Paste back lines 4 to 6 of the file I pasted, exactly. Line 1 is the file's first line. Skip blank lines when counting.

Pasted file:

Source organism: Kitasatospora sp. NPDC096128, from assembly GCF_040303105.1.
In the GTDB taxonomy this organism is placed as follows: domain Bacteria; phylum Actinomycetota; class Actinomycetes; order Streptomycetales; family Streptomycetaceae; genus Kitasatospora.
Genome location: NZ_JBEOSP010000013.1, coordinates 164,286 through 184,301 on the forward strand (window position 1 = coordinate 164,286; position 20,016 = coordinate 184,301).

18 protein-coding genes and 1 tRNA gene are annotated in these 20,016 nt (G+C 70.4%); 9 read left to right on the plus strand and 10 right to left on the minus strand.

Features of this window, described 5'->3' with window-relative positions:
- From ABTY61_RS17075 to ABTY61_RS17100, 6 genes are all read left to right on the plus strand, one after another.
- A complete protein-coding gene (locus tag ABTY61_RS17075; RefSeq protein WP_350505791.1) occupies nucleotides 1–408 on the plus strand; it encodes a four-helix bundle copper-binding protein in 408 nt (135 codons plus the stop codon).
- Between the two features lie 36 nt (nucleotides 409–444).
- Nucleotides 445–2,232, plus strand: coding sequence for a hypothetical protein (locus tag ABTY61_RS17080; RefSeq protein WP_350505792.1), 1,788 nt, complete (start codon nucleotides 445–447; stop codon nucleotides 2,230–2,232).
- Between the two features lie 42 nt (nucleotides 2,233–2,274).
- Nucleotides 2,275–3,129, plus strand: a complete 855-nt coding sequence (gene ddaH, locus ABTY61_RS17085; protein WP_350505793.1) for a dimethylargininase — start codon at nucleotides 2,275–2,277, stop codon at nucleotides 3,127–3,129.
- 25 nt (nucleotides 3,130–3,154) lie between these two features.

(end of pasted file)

18 protein-coding genes and 1 tRNA gene are annotated in these 20,016 nt (G+C 70.4%); 9 read left to right on the plus strand and 10 right to left on the minus strand.

Features of this window, described 5'->3' with window-relative positions:
- From ABTY61_RS17075 to ABTY61_RS17100, 6 genes are all read left to right on the plus strand, one after another.